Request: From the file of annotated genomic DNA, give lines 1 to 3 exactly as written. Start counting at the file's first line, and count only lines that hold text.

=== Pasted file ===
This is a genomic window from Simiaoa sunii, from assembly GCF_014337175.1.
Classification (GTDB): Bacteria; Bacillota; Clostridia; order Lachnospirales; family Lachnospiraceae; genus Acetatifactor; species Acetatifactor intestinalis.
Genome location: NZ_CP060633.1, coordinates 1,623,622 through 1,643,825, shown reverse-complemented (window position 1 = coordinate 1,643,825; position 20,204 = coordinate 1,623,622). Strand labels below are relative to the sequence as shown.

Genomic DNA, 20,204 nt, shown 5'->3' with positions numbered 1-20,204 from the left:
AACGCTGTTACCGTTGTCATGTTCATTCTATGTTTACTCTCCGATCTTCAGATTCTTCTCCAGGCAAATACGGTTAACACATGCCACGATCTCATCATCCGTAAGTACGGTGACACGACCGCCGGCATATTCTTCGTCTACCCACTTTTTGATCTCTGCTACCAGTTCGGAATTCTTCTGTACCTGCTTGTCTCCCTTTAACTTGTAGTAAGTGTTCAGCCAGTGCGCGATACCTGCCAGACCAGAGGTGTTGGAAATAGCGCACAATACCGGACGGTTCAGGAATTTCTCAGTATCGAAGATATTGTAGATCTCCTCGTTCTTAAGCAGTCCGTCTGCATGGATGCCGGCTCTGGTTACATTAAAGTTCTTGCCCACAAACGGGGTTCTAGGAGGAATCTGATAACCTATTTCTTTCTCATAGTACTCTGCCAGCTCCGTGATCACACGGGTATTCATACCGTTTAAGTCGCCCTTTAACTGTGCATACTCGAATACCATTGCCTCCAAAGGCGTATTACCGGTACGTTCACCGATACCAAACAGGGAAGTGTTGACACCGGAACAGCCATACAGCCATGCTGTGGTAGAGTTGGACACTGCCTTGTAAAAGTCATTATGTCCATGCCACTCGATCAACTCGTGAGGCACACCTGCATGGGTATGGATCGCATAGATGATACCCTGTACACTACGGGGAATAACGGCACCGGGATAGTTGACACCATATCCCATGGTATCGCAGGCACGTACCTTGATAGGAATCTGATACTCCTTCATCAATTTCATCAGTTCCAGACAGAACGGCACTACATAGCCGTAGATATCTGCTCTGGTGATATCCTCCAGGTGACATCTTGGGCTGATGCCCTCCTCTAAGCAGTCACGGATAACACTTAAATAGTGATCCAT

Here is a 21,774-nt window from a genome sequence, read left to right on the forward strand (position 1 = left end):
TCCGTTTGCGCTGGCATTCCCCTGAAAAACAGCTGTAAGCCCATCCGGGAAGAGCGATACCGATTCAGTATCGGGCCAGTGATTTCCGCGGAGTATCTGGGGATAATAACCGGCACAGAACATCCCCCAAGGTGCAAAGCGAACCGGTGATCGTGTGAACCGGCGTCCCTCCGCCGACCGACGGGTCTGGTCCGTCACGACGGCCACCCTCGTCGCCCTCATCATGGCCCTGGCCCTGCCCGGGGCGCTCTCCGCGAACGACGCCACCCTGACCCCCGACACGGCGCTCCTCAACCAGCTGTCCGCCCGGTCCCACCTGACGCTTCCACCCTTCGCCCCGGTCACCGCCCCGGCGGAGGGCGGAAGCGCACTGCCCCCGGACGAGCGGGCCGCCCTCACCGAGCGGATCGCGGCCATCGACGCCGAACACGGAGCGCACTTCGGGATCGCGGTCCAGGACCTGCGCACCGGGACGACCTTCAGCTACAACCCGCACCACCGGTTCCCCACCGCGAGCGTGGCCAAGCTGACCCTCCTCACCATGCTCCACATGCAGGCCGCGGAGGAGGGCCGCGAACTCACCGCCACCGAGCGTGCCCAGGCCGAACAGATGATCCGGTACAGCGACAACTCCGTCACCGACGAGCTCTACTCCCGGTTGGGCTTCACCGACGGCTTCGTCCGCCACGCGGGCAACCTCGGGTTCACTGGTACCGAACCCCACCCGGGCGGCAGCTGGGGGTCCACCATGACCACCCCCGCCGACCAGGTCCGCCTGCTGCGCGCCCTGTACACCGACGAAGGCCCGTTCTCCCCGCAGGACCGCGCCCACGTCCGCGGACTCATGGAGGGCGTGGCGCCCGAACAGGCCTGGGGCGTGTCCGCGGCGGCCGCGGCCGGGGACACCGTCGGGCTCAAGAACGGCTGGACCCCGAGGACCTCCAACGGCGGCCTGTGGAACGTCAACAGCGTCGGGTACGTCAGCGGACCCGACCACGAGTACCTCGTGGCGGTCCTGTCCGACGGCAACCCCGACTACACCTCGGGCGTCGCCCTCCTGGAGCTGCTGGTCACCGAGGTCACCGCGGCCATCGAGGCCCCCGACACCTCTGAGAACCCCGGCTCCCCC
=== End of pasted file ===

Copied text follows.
This is a genomic window from Simiaoa sunii, from assembly GCF_014337175.1.
Classification (GTDB): Bacteria; Bacillota; Clostridia; order Lachnospirales; family Lachnospiraceae; genus Acetatifactor; species Acetatifactor intestinalis.
Genome location: NZ_CP060633.1, coordinates 1,623,622 through 1,643,825, shown reverse-complemented (window position 1 = coordinate 1,643,825; position 20,204 = coordinate 1,623,622). Strand labels below are relative to the sequence as shown.